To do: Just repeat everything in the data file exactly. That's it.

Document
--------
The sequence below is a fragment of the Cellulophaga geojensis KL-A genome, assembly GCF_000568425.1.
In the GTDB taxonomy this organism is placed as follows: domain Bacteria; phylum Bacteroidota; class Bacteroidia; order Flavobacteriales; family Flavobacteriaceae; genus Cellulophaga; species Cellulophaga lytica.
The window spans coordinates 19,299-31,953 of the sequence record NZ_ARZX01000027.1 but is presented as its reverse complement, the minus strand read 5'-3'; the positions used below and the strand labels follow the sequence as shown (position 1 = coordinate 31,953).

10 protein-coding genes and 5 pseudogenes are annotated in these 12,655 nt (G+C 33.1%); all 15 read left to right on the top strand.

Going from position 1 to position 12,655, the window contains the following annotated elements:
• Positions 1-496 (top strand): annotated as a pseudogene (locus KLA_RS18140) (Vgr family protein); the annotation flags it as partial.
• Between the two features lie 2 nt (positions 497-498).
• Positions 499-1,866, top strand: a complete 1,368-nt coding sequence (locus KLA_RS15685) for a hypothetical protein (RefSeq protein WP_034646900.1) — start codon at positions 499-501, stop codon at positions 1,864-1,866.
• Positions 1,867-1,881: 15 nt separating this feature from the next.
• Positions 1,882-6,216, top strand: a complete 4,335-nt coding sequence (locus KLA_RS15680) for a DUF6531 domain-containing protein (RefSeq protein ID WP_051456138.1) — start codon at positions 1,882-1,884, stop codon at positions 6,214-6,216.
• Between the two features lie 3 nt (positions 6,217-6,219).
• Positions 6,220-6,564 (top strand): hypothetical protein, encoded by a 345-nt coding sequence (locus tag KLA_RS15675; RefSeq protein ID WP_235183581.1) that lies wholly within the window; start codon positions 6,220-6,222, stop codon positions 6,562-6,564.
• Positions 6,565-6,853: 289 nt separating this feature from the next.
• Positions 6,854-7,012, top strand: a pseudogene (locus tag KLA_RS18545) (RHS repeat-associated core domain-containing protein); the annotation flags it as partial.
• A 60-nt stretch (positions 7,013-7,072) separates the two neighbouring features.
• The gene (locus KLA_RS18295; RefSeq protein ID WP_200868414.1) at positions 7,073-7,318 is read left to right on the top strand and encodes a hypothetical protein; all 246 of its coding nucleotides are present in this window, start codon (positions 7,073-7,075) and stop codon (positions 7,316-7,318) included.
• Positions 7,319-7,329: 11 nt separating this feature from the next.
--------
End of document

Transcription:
The sequence below is a fragment of the Cellulophaga geojensis KL-A genome, assembly GCF_000568425.1.
In the GTDB taxonomy this organism is placed as follows: domain Bacteria; phylum Bacteroidota; class Bacteroidia; order Flavobacteriales; family Flavobacteriaceae; genus Cellulophaga; species Cellulophaga lytica.
The window spans coordinates 19,299-31,953 of the sequence record NZ_ARZX01000027.1 but is presented as its reverse complement, the minus strand read 5'-3'; the positions used below and the strand labels follow the sequence as shown (position 1 = coordinate 31,953).

10 protein-coding genes and 5 pseudogenes are annotated in these 12,655 nt (G+C 33.1%); all 15 read left to right on the top strand.

Going from position 1 to position 12,655, the window contains the following annotated elements:
• Positions 1-496 (top strand): annotated as a pseudogene (locus KLA_RS18140) (Vgr family protein); the annotation flags it as partial.
• Between the two features lie 2 nt (positions 497-498).
• Positions 499-1,866, top strand: a complete 1,368-nt coding sequence (locus KLA_RS15685) for a hypothetical protein (RefSeq protein WP_034646900.1) — start codon at positions 499-501, stop codon at positions 1,864-1,866.
• Positions 1,867-1,881: 15 nt separating this feature from the next.
• Positions 1,882-6,216, top strand: a complete 4,335-nt coding sequence (locus KLA_RS15680) for a DUF6531 domain-containing protein (RefSeq protein ID WP_051456138.1) — start codon at positions 1,882-1,884, stop codon at positions 6,214-6,216.
• Between the two features lie 3 nt (positions 6,217-6,219).
• Positions 6,220-6,564 (top strand): hypothetical protein, encoded by a 345-nt coding sequence (locus tag KLA_RS15675; RefSeq protein ID WP_235183581.1) that lies wholly within the window; start codon positions 6,220-6,222, stop codon positions 6,562-6,564.
• Positions 6,565-6,853: 289 nt separating this feature from the next.
• Positions 6,854-7,012, top strand: a pseudogene (locus tag KLA_RS18545) (RHS repeat-associated core domain-containing protein); the annotation flags it as partial.
• A 60-nt stretch (positions 7,013-7,072) separates the two neighbouring features.
• The gene (locus KLA_RS18295; RefSeq protein ID WP_200868414.1) at positions 7,073-7,318 is read left to right on the top strand and encodes a hypothetical protein; all 246 of its coding nucleotides are present in this window, start codon (positions 7,073-7,075) and stop codon (positions 7,316-7,318) included.
• Positions 7,319-7,329: 11 nt separating this feature from the next.